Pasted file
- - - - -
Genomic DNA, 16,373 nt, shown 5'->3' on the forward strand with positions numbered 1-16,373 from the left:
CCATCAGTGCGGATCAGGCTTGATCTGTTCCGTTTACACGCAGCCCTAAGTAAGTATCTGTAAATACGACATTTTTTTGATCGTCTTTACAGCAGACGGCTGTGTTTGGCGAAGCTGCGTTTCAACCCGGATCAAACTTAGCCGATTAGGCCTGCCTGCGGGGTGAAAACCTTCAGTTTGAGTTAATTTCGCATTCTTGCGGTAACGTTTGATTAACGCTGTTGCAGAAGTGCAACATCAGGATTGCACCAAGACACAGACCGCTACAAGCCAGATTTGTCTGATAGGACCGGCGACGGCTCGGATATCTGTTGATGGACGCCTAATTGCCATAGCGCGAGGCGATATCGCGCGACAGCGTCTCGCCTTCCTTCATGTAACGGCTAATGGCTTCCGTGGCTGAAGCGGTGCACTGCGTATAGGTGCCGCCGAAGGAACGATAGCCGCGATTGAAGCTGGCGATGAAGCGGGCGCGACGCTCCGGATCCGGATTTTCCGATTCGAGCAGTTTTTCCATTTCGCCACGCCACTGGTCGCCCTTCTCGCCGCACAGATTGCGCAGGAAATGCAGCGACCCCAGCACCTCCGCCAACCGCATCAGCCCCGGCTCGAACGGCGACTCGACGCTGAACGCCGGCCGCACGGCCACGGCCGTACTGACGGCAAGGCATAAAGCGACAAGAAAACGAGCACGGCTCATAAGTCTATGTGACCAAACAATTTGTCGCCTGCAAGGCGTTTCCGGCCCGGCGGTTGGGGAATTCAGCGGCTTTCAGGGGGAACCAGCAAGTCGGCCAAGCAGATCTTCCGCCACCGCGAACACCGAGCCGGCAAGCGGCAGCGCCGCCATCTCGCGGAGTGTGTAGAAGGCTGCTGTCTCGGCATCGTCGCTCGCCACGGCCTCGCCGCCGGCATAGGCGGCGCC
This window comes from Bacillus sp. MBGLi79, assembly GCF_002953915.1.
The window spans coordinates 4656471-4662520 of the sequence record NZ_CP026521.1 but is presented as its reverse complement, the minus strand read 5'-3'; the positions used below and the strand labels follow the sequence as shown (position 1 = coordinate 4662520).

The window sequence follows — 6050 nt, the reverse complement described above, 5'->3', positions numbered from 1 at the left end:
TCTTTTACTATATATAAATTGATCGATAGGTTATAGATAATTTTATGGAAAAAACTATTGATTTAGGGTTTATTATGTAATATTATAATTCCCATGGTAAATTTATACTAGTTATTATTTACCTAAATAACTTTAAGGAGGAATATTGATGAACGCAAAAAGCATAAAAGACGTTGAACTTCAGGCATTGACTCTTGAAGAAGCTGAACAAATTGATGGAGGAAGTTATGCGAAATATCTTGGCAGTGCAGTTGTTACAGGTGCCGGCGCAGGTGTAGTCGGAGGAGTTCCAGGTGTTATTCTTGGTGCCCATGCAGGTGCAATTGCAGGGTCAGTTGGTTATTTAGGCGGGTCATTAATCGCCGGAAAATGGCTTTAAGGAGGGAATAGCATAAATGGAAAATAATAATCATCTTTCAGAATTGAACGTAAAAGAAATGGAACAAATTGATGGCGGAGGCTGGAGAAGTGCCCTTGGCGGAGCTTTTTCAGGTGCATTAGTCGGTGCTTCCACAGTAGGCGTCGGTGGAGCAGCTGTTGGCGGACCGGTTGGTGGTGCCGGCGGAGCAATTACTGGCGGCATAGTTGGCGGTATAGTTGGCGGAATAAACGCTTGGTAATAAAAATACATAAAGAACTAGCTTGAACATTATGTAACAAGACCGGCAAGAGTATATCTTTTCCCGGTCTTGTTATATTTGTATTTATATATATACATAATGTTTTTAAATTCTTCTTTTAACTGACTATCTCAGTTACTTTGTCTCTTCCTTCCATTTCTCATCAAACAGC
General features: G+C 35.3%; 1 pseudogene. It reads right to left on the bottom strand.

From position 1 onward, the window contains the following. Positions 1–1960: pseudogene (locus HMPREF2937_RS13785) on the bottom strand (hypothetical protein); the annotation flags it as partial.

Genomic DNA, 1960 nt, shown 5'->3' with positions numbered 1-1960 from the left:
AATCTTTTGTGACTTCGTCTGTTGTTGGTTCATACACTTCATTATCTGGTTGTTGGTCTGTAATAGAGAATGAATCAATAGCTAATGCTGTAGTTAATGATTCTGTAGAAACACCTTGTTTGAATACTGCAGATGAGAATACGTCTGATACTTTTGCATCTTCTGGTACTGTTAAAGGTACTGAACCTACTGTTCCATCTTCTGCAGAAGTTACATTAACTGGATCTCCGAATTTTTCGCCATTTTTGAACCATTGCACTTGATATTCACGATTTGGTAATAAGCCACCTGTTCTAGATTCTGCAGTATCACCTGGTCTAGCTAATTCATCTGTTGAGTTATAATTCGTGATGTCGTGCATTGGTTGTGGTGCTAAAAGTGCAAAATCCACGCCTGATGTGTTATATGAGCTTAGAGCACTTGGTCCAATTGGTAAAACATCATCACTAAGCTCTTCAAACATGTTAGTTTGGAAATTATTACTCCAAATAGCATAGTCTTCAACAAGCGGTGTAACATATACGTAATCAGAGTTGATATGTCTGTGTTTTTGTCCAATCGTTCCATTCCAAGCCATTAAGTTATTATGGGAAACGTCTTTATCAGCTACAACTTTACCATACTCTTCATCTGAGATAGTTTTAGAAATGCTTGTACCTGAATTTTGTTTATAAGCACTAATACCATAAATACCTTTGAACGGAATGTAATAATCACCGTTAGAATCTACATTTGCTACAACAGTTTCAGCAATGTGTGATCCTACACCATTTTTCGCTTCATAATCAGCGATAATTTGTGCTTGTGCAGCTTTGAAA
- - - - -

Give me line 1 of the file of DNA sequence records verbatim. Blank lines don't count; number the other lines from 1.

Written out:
Genomic DNA, 16,373 nt, shown 5'->3' on the forward strand with positions numbered 1-16,373 from the left: